Leather and Lace by Magen Cubed

Leather and Lace

New Release Review

The Bone Shard Daughter by Andrea Stewart

The Bone Shard Daughter


First, Become Ashes by K.M. Szpara

First, Become Ashes

ARC Review


Self-Published Fantasy Blog-Off #3: The Fifth Five Fall

SPFBO #3 (banner)

The Self-Published Fantasy Blog-Off officially began on July 1st! In case you missed it, here’s what Fantasy-Faction has posted so far.

Our Announcement
Introducing Round One
Cover Contest Winners
First Five Fall
Second Five Fall
Third Five Fall
Fourth Five Fall

And of course, you can keep track of everything relating to round one on the SPFBO page on Mark Lawrence’s blog.

The finish line is in sight, but sadly not for these five worthy books who just didn’t make it. Though many of these held our judges’ attention long enough not to fall earlier, none of them quite impressed enough to be considered for our one final spot. That doesn’t mean they aren’t worth reading. Any one of these could be your new favourite book.

21. Zeroth Law by Guerric Haché

Zeroth Law (Cover)Autonomous machines polish the bones of a civilization slowly being swallowed by wilderness. Creatures not born of Earth inhabit the remote corners of the world. Humans live with legacies they don’t understand – old ruins, strange technological artifacts, incredible powers in their blood. There are other worlds alongside this one, and death is not what it once was.

Isavel is ripped from a simple life into the heat of a conflict she doesn’t understand, and saddled with powers and expectations she doesn’t know how to handle. Lost in a storm, she hopes that by following the will of her gods, she might find purpose – and ultimately, peace.

Ada took her own peaceful life and threw it out the window. Outcast for heresy against the scholarly dogma of her people, she decides the world needs to change, and she thinks she’s the one to do it. To her surprise, she happens to be living at a time of more wondrous and terrible change than she can imagine.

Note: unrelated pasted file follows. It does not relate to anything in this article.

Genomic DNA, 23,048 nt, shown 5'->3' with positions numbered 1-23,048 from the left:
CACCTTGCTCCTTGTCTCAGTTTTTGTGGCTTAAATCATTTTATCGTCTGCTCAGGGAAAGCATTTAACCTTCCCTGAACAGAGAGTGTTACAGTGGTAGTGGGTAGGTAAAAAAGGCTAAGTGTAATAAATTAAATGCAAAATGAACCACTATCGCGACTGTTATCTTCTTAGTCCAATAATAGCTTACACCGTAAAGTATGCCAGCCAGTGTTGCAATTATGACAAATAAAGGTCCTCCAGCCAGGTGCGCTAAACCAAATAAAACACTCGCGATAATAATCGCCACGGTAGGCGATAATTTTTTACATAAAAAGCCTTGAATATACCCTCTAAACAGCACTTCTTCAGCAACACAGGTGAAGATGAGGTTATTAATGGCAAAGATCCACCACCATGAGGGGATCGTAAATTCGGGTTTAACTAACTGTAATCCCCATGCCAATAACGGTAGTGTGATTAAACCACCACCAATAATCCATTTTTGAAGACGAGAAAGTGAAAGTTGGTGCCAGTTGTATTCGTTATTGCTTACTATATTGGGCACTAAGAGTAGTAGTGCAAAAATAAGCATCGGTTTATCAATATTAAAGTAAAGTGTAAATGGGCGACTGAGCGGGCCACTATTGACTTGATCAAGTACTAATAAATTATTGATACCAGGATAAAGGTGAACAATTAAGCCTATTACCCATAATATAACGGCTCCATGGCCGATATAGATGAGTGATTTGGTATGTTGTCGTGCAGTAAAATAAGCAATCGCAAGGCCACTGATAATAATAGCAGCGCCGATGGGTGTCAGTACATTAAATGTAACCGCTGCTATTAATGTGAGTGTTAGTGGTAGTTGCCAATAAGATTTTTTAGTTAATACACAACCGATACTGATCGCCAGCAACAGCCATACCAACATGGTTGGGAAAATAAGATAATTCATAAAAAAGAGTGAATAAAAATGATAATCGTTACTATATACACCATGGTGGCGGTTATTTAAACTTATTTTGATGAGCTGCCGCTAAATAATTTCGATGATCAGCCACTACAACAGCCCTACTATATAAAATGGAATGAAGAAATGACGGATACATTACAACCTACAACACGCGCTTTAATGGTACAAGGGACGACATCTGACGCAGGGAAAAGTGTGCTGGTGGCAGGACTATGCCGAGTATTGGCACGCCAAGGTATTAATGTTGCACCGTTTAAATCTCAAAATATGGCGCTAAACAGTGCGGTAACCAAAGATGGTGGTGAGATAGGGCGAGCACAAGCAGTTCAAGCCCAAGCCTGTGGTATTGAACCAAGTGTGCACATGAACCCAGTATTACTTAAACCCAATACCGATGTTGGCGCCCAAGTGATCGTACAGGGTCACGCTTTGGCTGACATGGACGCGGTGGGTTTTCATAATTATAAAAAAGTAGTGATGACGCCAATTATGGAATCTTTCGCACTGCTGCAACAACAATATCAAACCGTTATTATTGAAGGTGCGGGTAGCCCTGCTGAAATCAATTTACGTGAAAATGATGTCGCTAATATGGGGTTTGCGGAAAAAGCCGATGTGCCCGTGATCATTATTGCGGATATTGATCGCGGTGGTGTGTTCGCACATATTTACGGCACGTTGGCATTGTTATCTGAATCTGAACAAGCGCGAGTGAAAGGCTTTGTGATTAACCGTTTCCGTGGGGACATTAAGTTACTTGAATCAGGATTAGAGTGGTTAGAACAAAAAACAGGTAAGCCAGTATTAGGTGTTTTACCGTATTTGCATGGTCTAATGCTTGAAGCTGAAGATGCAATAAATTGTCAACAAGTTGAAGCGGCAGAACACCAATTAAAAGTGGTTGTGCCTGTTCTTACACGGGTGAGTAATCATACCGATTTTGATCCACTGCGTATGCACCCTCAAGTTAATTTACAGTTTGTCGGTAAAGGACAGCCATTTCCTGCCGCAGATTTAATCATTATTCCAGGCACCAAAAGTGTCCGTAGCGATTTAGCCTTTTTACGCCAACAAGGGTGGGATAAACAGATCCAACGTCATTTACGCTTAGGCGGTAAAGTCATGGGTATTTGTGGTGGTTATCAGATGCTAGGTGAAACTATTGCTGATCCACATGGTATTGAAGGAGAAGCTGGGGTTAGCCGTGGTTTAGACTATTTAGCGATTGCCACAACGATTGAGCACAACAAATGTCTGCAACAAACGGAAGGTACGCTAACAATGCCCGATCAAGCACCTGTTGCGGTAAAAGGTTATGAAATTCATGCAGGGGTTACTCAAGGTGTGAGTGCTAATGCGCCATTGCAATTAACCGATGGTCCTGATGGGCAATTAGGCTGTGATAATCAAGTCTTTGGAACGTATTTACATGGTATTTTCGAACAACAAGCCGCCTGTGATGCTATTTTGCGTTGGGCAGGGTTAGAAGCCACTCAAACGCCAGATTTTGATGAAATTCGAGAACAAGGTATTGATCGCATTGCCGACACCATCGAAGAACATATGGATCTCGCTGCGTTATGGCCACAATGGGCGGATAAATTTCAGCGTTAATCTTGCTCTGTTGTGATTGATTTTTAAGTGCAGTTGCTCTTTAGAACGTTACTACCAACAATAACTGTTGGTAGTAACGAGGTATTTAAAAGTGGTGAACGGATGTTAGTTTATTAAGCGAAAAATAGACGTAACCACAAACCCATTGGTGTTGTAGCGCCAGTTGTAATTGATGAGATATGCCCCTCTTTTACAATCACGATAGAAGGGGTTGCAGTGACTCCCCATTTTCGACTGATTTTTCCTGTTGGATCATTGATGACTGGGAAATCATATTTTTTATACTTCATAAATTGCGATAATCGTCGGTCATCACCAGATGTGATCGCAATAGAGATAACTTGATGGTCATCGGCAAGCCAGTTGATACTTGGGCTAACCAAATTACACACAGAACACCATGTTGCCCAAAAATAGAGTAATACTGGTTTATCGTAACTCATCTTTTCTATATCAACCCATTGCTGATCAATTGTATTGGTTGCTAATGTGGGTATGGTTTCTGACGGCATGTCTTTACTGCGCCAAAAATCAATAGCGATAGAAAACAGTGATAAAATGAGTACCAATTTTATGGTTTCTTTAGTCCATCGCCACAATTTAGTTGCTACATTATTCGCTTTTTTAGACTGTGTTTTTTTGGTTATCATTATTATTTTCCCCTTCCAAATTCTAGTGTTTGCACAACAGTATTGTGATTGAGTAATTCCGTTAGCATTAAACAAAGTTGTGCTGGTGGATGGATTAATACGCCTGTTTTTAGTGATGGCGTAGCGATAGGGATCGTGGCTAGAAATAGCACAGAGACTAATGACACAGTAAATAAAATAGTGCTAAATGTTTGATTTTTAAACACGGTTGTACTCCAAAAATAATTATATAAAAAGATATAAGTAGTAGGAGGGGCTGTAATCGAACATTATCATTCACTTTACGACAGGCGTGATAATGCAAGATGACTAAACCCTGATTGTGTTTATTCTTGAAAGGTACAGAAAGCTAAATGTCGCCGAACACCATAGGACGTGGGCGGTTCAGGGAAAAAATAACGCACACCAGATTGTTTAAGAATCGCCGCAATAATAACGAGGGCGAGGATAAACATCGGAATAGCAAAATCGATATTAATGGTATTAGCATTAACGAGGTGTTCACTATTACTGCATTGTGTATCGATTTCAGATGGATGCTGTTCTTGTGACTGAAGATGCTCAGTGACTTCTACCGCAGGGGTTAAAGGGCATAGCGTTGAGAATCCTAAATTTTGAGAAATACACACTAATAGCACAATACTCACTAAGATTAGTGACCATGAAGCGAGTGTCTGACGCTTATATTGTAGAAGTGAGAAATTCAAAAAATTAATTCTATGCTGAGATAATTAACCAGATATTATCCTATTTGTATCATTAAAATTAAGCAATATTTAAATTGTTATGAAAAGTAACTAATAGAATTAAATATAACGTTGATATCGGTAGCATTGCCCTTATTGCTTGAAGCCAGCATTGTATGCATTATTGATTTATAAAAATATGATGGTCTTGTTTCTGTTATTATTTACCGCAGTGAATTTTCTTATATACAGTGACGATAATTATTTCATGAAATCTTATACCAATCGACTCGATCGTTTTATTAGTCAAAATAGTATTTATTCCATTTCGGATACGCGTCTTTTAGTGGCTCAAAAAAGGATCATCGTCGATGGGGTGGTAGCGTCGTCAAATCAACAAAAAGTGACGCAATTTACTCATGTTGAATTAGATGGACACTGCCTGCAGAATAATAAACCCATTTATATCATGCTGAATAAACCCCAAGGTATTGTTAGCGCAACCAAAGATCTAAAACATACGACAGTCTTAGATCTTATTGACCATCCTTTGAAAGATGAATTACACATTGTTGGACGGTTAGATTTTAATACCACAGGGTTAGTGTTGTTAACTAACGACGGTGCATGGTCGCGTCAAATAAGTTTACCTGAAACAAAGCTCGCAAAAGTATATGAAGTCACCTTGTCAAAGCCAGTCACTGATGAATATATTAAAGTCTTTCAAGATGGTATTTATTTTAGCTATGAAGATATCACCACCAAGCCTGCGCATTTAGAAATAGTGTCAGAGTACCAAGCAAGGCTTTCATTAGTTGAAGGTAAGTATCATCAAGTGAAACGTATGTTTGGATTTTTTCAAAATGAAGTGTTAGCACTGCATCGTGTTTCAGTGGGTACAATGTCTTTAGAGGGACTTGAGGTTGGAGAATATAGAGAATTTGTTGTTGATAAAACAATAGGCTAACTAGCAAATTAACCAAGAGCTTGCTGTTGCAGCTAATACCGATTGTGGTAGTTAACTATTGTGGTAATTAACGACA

These two young women must navigate a world that is barely holding together, each only slowly becoming aware of the other’s existence and power. Each of them will have the chance to light a fire to change the world – but first, they must become the people they will need to be.

An interesting post-apocalyptic adventure, but a bit too sci-fi for our tastes. The two parallel protagonists were well-handled, though we are thrust into the story without much time to establish their backgrounds or motivations (in fairness, these are subsequently addressed to some extent). It’s fast-paced, full of interesting concepts (perhaps too full at times), and the finale is thrilling while also setting up for further adventures. Well worth a look if you like genre-blending action, though there are a few rough edges to file down.

22. The Hawk and His Boy by Christopher Bunn

The Hawk and His Boy (cover)Murderous assassins. A wizard with way too much power. You can run, but you can’t hide…not from the Dark.

Jute was just a poor, street-wise thief, until he stole an ancient knife full of magic. After getting himself murdered, he’s brought back to life. Sounds like a good thing, except everyone wants him dead now. Really dead.

With the country under attack, Jute must band together with an unlikely bunch of allies to save their city, the land and…pretty much the entire world.

The Hawk and His Boy is the first book in an epic fantasy series of exhilarating adventure, fantastic magic and even some romance.

Nice book, no ending. This is a book that caught our eyes from the start, and there’s a good chance if we were reviewing the whole series (as one book) this might have been a winner. However, after a strong start setting up some intriguing characters and conflict, it just peters out into nothing. No climax, no conclusion. Putting a part-book out there to draw readers in may be a self-publishing strategy, but even free it can leave the reader feeling short-changed, and it just doesn’t work for this competition, unfortunately.

23. The Zero Blessing by Christopher G. Nuttall

The Zero Blessing (cover)Caitlyn Aguirre should have been a magician. Her family certainly expected her to be a magician. But by the time she reached her twelfth birthday, Caitlyn hadn’t managed to cast even a single spell! In desperation, her parents send her – and her magical sisters – to Jude’s Sorcerous Academy, her last best chance to discover her powers.

But as she struggles to survive her classes without a single spell to her name, Caitlyn starts to uncover an ancient mystery that may prove the key to her true powers …

… If she lives long enough to find it.

A middle grade/YA tale that seems to borrow from Harry Potter and other such wizard school tales, this was always going to struggle in this competition. However, it proved well-written and enjoyable for those that could get past the similarities to other well-known books. For some, the privileged first-person narrator struggled to elicit much empathy, while others admired her for standing up for herself and her friends despite her titular lack of magic. There’s no bigger plot here, no Big Bad or world to save, but fans of school stories should definitely give it a look.

24. Shattered Dreams by Ulff Lehmann